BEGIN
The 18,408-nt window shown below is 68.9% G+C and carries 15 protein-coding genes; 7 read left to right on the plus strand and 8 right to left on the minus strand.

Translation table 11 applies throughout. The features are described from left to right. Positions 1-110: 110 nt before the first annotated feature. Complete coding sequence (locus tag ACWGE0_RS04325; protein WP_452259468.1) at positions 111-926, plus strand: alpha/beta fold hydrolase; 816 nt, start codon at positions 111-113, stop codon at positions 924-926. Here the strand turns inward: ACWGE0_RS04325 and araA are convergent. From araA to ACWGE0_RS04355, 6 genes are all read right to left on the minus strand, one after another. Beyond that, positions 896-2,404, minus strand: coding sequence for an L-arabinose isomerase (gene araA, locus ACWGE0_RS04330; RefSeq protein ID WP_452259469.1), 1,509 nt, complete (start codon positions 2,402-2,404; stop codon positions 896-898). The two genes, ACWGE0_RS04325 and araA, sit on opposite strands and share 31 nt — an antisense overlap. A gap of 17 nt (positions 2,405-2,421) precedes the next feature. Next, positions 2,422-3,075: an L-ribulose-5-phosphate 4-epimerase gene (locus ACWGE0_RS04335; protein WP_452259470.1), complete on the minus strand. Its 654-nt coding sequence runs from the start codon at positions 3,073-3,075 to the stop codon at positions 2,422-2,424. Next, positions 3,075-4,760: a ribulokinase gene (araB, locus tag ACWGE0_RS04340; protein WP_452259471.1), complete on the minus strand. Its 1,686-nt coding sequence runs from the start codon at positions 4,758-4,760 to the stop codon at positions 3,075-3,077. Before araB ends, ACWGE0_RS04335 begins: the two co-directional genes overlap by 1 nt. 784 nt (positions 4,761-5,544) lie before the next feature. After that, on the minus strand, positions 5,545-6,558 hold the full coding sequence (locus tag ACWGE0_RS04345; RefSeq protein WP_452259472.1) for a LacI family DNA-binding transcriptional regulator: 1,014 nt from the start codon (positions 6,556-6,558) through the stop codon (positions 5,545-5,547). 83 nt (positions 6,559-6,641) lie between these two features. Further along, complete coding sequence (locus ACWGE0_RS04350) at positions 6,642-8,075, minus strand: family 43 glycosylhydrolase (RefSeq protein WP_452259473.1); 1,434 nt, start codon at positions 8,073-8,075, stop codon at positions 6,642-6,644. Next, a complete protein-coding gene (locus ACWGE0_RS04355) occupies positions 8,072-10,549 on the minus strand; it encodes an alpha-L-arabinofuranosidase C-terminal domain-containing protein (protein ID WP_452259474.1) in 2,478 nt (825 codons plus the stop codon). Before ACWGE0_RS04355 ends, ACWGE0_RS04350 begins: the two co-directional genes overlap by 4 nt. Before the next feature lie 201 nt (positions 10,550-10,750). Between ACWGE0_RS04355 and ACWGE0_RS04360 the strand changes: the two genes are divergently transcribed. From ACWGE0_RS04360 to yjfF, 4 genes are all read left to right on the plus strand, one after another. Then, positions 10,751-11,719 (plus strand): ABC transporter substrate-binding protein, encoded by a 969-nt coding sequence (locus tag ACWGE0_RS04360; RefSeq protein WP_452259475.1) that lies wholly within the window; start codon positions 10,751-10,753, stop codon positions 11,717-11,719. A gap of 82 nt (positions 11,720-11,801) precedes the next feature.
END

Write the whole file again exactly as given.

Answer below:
The 18,408-nt window shown below is 68.9% G+C and carries 15 protein-coding genes; 7 read left to right on the plus strand and 8 right to left on the minus strand.

Translation table 11 applies throughout. The features are described from left to right. Positions 1-110: 110 nt before the first annotated feature. Complete coding sequence (locus tag ACWGE0_RS04325; protein WP_452259468.1) at positions 111-926, plus strand: alpha/beta fold hydrolase; 816 nt, start codon at positions 111-113, stop codon at positions 924-926. Here the strand turns inward: ACWGE0_RS04325 and araA are convergent. From araA to ACWGE0_RS04355, 6 genes are all read right to left on the minus strand, one after another. Beyond that, positions 896-2,404, minus strand: coding sequence for an L-arabinose isomerase (gene araA, locus ACWGE0_RS04330; RefSeq protein ID WP_452259469.1), 1,509 nt, complete (start codon positions 2,402-2,404; stop codon positions 896-898). The two genes, ACWGE0_RS04325 and araA, sit on opposite strands and share 31 nt — an antisense overlap. A gap of 17 nt (positions 2,405-2,421) precedes the next feature. Next, positions 2,422-3,075: an L-ribulose-5-phosphate 4-epimerase gene (locus ACWGE0_RS04335; protein WP_452259470.1), complete on the minus strand. Its 654-nt coding sequence runs from the start codon at positions 3,073-3,075 to the stop codon at positions 2,422-2,424. Next, positions 3,075-4,760: a ribulokinase gene (araB, locus tag ACWGE0_RS04340; protein WP_452259471.1), complete on the minus strand. Its 1,686-nt coding sequence runs from the start codon at positions 4,758-4,760 to the stop codon at positions 3,075-3,077. Before araB ends, ACWGE0_RS04335 begins: the two co-directional genes overlap by 1 nt. 784 nt (positions 4,761-5,544) lie before the next feature. After that, on the minus strand, positions 5,545-6,558 hold the full coding sequence (locus tag ACWGE0_RS04345; RefSeq protein WP_452259472.1) for a LacI family DNA-binding transcriptional regulator: 1,014 nt from the start codon (positions 6,556-6,558) through the stop codon (positions 5,545-5,547). 83 nt (positions 6,559-6,641) lie between these two features. Further along, complete coding sequence (locus ACWGE0_RS04350) at positions 6,642-8,075, minus strand: family 43 glycosylhydrolase (RefSeq protein WP_452259473.1); 1,434 nt, start codon at positions 8,073-8,075, stop codon at positions 6,642-6,644. Next, a complete protein-coding gene (locus ACWGE0_RS04355) occupies positions 8,072-10,549 on the minus strand; it encodes an alpha-L-arabinofuranosidase C-terminal domain-containing protein (protein ID WP_452259474.1) in 2,478 nt (825 codons plus the stop codon). Before ACWGE0_RS04355 ends, ACWGE0_RS04350 begins: the two co-directional genes overlap by 4 nt. Before the next feature lie 201 nt (positions 10,550-10,750). Between ACWGE0_RS04355 and ACWGE0_RS04360 the strand changes: the two genes are divergently transcribed. From ACWGE0_RS04360 to yjfF, 4 genes are all read left to right on the plus strand, one after another. Then, positions 10,751-11,719 (plus strand): ABC transporter substrate-binding protein, encoded by a 969-nt coding sequence (locus tag ACWGE0_RS04360; RefSeq protein WP_452259475.1) that lies wholly within the window; start codon positions 10,751-10,753, stop codon positions 11,717-11,719. A gap of 82 nt (positions 11,720-11,801) precedes the next feature.